that the solids will burn out at the same time as the liquid first stage
core. In that case, you break the first stage burn into two
burns. The first uses a __thrust-averaged
Isp__ for the solids and liquid burning simultaneously. The second uses a liquid-only Isp, and deletes the inert weights of the solids
from its weight statement. Again, that complication is beyond scope here.

The main point of this discussion is that the notion of a
single rocket equation calculation, representing accurately all of the things that
must figure into a two-stage ascent, is
utter nonsense! The rocket equations are
separate for the two stages, with
different Isp’s and different weight statements, and these must be iteratively re-done until
overall payload fraction is optimized at the “best” staging speed.

*There is NO general rule-of-thumb here, not even for simple expendable
two-stage-to-orbit (TSTO) designs!*

__Update 6-24-2023 with Addendum 1__:

This is what is important to TSTO launch, and when it is important. ** The rocket equation always
applies, BUT, the dV it predicts is irrelevant if your
thrust is insufficient to accelerate along the path (everything is “eaten up”
by gravity loss, in that case).** Newton’s 3

^{rd}Law lets you determine whether your pathwise acceleration is adequate or not.

Staging typically occurs just exo-atmospheric, at a rather low path angle, and at a velocity only about 20-35% of the
total velocity the launch vehicle must achieve.
It usually is about 2 km/s, which
is about 25% of orbital velocity at 8 km/s. It is set to maximize the payload fraction out
of a design concept.

The first stage shoulders virtually all the losses, and has the highest thrust requirement, since it must push the heaviest weight up
vertically against drag. If the first
stage dV requirement is modest, one can
afford lower Isp levels in order to get the acceleration required, with simple raw thrust, per Newton.

The second stage has no drag loss and virtually no gravity
loss. The path is nearly
horizontal, so the path-wise weight
component is very small. And with the
first stage separated, the mass that
must be accelerated is very much smaller.
The second stage has a very low thrust requirement, but must supply the larger dV. *So the highest-possible Isp is critical
to second stage designs.*

__Update 6-26-2023 with Addendum 2__:There’s basically 2 cases to consider for book-keeping
payload items: the payload within an
ascent shroud, and payload carried by a
recoverable item (a capsule or an entry-capable spacecraft):

Weight statements are made up of inerts and payload, which sum to stage burnout; plus propellant, which sums with burnout to ignition. Jettisoned payload shrouds are generally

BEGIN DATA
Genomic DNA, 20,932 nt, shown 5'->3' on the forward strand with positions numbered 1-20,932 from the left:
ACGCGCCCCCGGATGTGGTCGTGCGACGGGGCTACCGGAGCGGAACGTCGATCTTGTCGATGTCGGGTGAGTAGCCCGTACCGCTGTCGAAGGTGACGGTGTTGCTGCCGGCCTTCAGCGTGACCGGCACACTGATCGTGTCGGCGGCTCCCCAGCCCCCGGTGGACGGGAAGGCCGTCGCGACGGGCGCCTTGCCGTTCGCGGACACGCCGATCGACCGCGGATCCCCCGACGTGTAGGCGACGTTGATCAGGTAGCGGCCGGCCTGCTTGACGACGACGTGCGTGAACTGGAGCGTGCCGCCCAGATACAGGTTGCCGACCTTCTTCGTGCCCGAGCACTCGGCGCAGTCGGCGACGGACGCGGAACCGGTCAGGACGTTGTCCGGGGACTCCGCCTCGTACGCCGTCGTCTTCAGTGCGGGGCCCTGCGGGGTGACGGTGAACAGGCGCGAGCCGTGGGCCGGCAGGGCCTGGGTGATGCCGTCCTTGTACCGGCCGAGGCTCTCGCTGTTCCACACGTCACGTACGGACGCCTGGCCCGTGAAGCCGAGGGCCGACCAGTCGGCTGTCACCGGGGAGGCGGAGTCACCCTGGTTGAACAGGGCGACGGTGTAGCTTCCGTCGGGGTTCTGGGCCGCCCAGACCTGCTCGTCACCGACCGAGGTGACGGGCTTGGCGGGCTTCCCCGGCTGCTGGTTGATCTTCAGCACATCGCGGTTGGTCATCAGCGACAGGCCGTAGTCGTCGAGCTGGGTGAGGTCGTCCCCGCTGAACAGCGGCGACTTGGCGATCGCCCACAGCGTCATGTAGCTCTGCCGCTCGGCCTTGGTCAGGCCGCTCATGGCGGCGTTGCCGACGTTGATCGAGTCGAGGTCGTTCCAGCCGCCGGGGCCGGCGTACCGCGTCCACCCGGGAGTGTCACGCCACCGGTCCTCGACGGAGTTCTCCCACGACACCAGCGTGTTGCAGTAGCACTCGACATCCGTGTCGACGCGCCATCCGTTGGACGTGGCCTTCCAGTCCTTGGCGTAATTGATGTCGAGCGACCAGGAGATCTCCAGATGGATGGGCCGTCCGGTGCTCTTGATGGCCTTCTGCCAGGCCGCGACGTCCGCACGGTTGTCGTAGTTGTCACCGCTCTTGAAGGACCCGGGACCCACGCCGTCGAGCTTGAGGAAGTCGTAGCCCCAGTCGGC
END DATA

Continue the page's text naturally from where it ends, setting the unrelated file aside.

counted as part of the upper stage inert.
A recoverable item is not. The
entire loaded upper stage is the “payload” for the lower stage.

If the upper stage still burns after the shroud is
jettisoned, that has to be a
separately-computed rocket equation calculation, using a separate (and different) weight
statement that __zeroes the shroud from the inert__, __and only has the remaining propellant
aboard the stage__. That portion of
the burn before shroud jettison uses the weight statement with the shroud
included in the inert, __but expels
only that propellant which is used up to the jettison point__.

This complication is not an issue if the payload is contained inside a recoverable item. The recoverable item plus the contained payload is the “payload” carried by the upper stage.

Here’s a summary of things that make up weight statements:What is needed to estimate performance with the rocket equation is the effective exhaust velocity Vex of the propulsion. This is not the actual expansion velocity coming out of the nozzle, although it is similar in magnitude. It is estimated from the specific impulse Isp as Vex = gc * Isp, where gc is the standard acceleration of gravity. There are “delta-vee” values (dV) associated with the launch trajectory. Suitable values of dV and Vex, and a mass ratio MR from the weight statement, are related by the rocket equation: dV = Vex LN(MR), where MR = ignition mass/burnout mass. The real “trick” is getting the right dV values to use, from the launch trajectory, including the effects of real-world losses:

The rocket engine produces thrust with a propellant flow
rate drawn from the tanks. It does that
by expanding the hot gases through a convergent-divergent nozzle, that has a suitable bell expansion
ratio.

Where the atmospheric backpressure is high, expansion potential is more limited, and the thrust is less. The same pump system and combustion chamber
rig can “drive” a bell with larger expansion and thrust, with the same flow rate, out in vacuum.

The usual design for a first stage features “perfect
expansion” to sea level-equivalent expanded pressure, exactly matching the ambient atmospheric
pressure. That same nozzle generates
somewhat more thrust as one flies out into space, because the backpressure term that reduces